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Peace transformation and Nepal’s economy

Peace transformation and Nepal’s economy

Developing countries have always attracted the interest of investors. The economy here is not so stable, so it is worth relying not only on its most developed sectors, but also taking into account the general state of the country, its political background and development trends.

Relatively recent events in the South Asian country have had a significant impact on economic development. There has been a ‘reshuffling’ of the leading economic sectors and the emphasis is now on attracting foreign capital and businesses to work in Nepal.

History of the Kingdom of Nepal

Until late spring 2008, the institution of royalty flourished in Nepal. The kingdom had existed for 240 years since its founding date in 1768.

Until 1846, the ruling dynasty was the Shahs. Then power was seized by authoritarian tyrants from the Rana dynasty who ruled Nepal from 1847 to 1951. It was a time of restructuring and a highly unstable state of the country’s economy.

The monarch-shah was relegated to a purely ceremonial role, the rulers of the Rana dynasty exploited the population, and greatly disrupted Nepal’s calibrated economy.

In the mid-twentieth century, popular movements for the democratization of the country began to erupt. With the support of Britain and then independent India, the legitimate Nepalese government overthrew the Rana despots and began the transformation of the country.

The 1960s and 1970s were marked by the failure of reforms and the adoption of a new constitution. The failures of the 1980s led to an economic crisis, which also affected the government’s domestic political ideas. Therefore, in 1990 it was decided to adopt Nepal as a constitutional monarchy an

d to introduce parliamentary elections.

At the beginning of the 21st century, discontent among the population increased, which led to a ten-year civil war in Nepal (1996-2006). During the war there was also a change of government, which also dealt a decisive blow to the economy.

On January 14, 2007, Nepal’s parliament temporarily adopted a constitution which weakened the advantages of the king and his status in general. All functions of power now belonged to the prime minister. The fate of Nepal’s monarchy was in the hands of the members of the Constitutional Assembly, who constantly postponed elections indefinitely.

The government had no choice but to abolish the monarchical regime in the country, which happened on May 28, 2008, at the first session of the 1st Constituent Assembly of Nepal. The former kingdom was named the Federal Democratic Republic of Nepal.

It was the last remaining monarchy among the Hindu states. Nepal proclaimed itself a secular state in which religion did not interfere in the administration of the country and decisions were not made on religious grounds. This decision served as a booster for a new turn in the economy and political order of the country.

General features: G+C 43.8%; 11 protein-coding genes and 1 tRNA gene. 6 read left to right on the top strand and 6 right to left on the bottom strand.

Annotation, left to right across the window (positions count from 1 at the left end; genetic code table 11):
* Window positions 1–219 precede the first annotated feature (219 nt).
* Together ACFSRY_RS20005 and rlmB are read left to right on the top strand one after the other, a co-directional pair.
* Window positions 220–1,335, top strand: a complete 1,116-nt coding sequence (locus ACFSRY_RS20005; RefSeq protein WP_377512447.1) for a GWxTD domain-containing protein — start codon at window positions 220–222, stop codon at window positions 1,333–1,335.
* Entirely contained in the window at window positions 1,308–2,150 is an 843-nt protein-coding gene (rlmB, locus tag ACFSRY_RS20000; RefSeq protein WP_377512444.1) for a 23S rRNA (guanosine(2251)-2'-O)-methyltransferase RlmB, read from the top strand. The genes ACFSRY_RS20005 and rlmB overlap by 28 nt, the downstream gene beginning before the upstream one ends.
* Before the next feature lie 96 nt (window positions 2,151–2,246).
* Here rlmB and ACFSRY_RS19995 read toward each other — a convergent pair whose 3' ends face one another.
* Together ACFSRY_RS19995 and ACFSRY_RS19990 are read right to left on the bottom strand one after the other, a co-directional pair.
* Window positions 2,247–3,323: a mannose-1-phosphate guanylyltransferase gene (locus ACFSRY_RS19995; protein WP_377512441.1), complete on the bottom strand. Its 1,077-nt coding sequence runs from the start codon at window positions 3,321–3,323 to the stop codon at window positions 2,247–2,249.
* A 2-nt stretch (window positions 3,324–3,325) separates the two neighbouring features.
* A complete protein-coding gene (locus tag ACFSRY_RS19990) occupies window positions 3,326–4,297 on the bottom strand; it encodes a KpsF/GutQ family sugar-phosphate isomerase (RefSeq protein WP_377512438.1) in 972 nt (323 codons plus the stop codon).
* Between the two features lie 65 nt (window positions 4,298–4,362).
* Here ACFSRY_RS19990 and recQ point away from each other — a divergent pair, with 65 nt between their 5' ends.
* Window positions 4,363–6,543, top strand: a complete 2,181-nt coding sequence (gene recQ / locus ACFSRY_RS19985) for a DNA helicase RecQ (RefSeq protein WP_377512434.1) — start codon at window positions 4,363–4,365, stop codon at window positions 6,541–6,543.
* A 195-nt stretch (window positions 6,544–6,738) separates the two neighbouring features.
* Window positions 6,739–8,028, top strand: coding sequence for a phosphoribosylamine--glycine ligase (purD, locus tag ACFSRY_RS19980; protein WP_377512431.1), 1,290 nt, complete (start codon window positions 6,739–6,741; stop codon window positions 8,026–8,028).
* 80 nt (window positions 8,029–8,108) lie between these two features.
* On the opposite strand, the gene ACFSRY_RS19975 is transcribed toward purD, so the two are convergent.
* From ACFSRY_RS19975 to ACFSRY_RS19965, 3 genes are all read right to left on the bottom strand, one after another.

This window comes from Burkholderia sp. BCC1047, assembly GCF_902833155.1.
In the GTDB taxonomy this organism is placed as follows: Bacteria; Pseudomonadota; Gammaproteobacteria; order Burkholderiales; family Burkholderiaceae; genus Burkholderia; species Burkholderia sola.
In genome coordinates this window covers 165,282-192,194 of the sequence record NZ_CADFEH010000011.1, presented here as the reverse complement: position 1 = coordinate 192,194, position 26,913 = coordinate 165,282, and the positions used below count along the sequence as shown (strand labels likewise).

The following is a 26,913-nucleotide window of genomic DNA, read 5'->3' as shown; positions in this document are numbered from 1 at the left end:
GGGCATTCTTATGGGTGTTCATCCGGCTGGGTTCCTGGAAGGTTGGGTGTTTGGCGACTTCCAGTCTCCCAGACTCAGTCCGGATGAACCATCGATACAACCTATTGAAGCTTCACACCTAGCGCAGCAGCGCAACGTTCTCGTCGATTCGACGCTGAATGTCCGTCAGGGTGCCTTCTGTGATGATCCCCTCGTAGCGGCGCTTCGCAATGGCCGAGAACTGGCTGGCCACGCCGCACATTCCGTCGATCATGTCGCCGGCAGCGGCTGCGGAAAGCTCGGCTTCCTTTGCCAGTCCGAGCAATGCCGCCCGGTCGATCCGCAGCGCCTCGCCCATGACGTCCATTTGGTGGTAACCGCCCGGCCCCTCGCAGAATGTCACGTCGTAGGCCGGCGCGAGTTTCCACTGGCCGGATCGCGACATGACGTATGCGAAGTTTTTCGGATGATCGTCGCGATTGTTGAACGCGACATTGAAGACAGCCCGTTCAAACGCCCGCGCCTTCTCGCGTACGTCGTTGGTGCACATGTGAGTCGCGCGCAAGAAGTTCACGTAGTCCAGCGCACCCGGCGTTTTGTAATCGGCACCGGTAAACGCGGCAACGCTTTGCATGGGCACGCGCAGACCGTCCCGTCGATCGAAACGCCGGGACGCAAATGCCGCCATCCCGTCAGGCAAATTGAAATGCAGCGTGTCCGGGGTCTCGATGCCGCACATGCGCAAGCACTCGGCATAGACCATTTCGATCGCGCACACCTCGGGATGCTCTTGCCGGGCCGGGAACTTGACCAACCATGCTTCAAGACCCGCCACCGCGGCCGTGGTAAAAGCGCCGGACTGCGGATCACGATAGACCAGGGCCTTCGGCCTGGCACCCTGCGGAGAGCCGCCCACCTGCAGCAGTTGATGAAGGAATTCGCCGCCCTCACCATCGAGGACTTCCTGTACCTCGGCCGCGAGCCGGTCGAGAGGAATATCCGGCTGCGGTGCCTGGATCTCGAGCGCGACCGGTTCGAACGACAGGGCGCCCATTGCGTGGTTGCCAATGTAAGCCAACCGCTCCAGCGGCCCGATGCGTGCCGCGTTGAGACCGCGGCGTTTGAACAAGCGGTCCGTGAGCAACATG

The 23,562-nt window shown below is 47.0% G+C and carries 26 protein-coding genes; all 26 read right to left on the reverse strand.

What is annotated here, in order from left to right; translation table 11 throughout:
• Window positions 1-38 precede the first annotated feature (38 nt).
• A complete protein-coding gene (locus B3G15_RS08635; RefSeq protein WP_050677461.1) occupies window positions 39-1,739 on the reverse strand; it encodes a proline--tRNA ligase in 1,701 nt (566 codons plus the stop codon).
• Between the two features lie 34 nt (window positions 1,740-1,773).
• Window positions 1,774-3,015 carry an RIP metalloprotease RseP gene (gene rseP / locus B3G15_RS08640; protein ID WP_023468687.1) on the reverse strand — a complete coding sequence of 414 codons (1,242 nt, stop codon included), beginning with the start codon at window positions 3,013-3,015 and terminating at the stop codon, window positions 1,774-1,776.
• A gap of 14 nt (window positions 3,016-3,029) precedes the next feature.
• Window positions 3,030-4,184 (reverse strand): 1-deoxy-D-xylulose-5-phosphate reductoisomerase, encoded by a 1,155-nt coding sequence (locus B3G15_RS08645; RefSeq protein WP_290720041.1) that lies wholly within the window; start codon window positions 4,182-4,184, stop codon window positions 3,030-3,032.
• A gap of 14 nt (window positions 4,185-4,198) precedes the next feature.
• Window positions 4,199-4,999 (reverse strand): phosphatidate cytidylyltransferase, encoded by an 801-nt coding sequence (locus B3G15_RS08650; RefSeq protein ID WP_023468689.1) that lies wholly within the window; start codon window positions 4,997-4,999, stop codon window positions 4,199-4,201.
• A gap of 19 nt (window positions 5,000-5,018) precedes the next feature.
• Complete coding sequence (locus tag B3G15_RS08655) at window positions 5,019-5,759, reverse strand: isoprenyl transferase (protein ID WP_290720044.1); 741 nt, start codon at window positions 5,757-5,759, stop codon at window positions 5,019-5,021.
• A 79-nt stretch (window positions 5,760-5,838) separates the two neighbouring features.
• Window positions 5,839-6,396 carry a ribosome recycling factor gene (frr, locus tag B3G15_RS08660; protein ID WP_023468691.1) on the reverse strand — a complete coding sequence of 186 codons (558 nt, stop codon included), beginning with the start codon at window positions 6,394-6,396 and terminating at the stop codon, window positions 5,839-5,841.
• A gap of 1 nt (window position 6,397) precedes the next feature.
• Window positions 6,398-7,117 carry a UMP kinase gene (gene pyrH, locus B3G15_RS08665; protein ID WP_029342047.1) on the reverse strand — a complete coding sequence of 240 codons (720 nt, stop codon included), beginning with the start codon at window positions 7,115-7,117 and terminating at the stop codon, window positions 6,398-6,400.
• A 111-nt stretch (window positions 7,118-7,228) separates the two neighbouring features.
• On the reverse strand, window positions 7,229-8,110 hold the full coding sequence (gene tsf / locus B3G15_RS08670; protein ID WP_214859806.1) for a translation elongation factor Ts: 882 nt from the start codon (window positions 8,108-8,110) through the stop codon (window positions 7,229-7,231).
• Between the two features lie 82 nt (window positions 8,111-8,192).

FDR Nepal in our times

Since May 28, 2008, an interim government was almost unanimously elected in Nepal with the goal of creating a new constitution for the country. The Constitutional (Constituent) Assembly of Nepal temporarily acted as parliament.

When the new government came to power, the popular unrest did not cease. The situation was exacerbated by the protracted economic crisis in which the state had already been in for a considerable period of time. Therefore, by May 2010, the interim government was unable to finalize the draft constitution.

Nepal’s new constitution saw the light of day in June 2015. The country proclaimed plans to build socialism. It was decided not to develop the economy according to five-year plans. The government now focused all its efforts on eradicating poverty among the population.

In 2018, the Economist Intelligence Unit (The EIU), a world leader in global business analysis, classified Nepal as a country with a “hybrid regime” of democratization. This meant that the South Asian state still had authoritarian features, such as political repression, overlaid with an unfinished transition to a democratic political system of governance.

In Nepal, democratic actions are more of a decorative nature. Thus, parliamentary elections do not lead to a significant change of power, the opposition has no opinion of its own, and multipartyism plays no role. All this does not prevent Nepal from developing, implementing policies to improve the economy and bringing new economic sectors to the foreign market.

Currently, the state has the status of a federal parliamentary republic, which is reflected in the economic development plans of the country. The tourism sector of the economy is the most developed. The capital of Nepal, Kathmandu, is also the historical center of the country, so thousands of tourists from all over the world flock here every year.

Agriculture plays a big role in Nepal’s economy. More than 76% of the working population of the country is engaged in the agricultural sector. However, gross domestic product figures are 40% higher in another sector, the service industry. Foreign tourism remains the main source of foreign exchange earnings.

Conclusion

Throughout history, the state of Nepal has undergone numerous changes of power, political regimes and the very structure of the country. But this has contributed to Nepal’s unique development, the formation of a “hybrid regime” in the country and taking the economy to a new level.

At the moment, Nepal is a potentially lucrative state for long-term foreign investment. Every sector of Nepal’s economy deserves attention, as experienced, skilled professionals can boost the country and increase its global influence in the years to come.